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Thomas Kuhn

Stanford Encyclopedia of Philosophy (2018)

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  1. Response‐Dependence, Noumenalism, and Ontological Mystery.Nathaniel Goldberg - 2009 - European Journal of Philosophy 17 (4):469-488.
    Philip Pettit has argued that all semantically basic terms are learned in response to ostended examples and all non-basic terms are defined via them. Michael Smith and Daniel Stoljar maintain that this “global response-dependence” entails noumenalism, the thesis that reality possesses an unknowable, intrinsic nature. Surprisingly Pettit acknowledges this, contending instead that his noumenalism, like Kant’s, can be construed ontologically or epistemically. Moreover, Pettit insists, construing his noumenalism epistemically renders it unproblematic. The article shows that construing noumenalism epistemically prevents Pettit (...)
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  • Untranslatability of Theories with Different Vocabularies.Mahdi Hatef - 2019 - Journal of Philosophical Investigations 12 (25):285-305.
    The controversial idea of incommensurability in Kuhn’s works was gradually replaced by the translatability thesis, for which two distinct arguments could be formulated. The first is extracted from his theoretical contextual approach to meaning, and the second form his taxonomic conception of natural kind terms. According to each one, it could be given an untranslatability condition, in terms of which we can talk about untranslatability of theories with different vocabularies. I will formulate these untranslatability conditions in this essay, confessing that (...)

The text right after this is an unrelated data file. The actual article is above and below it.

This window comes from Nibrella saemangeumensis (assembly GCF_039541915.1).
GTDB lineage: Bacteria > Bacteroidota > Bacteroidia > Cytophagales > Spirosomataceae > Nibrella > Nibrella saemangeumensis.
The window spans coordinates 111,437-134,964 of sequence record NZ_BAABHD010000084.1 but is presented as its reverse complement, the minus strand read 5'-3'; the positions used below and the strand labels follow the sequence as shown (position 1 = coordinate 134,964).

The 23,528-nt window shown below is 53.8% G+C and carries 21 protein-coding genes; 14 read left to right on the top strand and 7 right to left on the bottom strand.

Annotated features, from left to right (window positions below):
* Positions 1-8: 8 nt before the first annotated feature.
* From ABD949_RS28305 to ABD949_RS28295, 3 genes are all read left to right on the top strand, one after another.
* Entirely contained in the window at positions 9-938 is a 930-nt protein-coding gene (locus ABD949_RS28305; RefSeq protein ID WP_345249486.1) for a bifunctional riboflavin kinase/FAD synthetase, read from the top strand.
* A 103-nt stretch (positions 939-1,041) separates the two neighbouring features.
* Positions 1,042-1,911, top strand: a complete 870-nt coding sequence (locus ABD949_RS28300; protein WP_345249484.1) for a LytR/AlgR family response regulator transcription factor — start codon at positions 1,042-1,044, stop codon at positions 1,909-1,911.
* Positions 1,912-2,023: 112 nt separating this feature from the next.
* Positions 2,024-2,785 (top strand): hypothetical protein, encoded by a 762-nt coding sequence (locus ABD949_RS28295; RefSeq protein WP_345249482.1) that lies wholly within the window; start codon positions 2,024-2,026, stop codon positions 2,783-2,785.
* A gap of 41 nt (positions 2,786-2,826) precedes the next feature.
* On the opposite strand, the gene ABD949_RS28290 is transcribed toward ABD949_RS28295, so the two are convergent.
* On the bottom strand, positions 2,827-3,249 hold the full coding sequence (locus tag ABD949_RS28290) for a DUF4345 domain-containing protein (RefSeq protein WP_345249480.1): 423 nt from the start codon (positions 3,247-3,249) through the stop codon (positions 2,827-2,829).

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  • Microessentialism: What is the Argument?Paul Needham - 2011 - Noûs 45 (1):1-21.
    According to microessentialism, it is necessary to resort to microstructure in order to adequately characterise chemical substances such as water. But the thesis has never been properly supported by argument. Kripke and Putnam, who originally proposed the thesis, suggest that a so-called stereotypical characterisation is not possible, whereas one in terms of microstructure is. However, the sketchy outlines given of stereotypical descriptions hardly support the impossibility claim. On the other hand, what naturally stands in contrast to microscopic description is description (...)
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  • Assessing the Influence of Kuhn’s Structure of Scientific Revolutions.K. Brad Wray - 2012 - Metascience 21 (1):1-10.
  • Interpreting Thomas Kuhn as a Response-Dependence Theorist.Nathaniel Goldberg - 2011 - International Journal of Philosophical Studies 19 (5):729 - 752.
    Abstract Thomas Kuhn is the most famous historian and philosopher of science of the last century. He is also among the most controversial. Since Kuhn's death, his corpus has been interpreted, systematized, and defended. Here I add to this endeavor in a novel way by arguing that Kuhn can be interpreted as a global response-dependence theorist. He can be understood as connecting all concepts and terms in an a priori manner to responses of suitably situated subjects to objects in the (...)
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  • Thomas Kuhn on the Existence of the World.Michel Ghins - 2003 - International Studies in the Philosophy of Science 17 (3):265 – 279.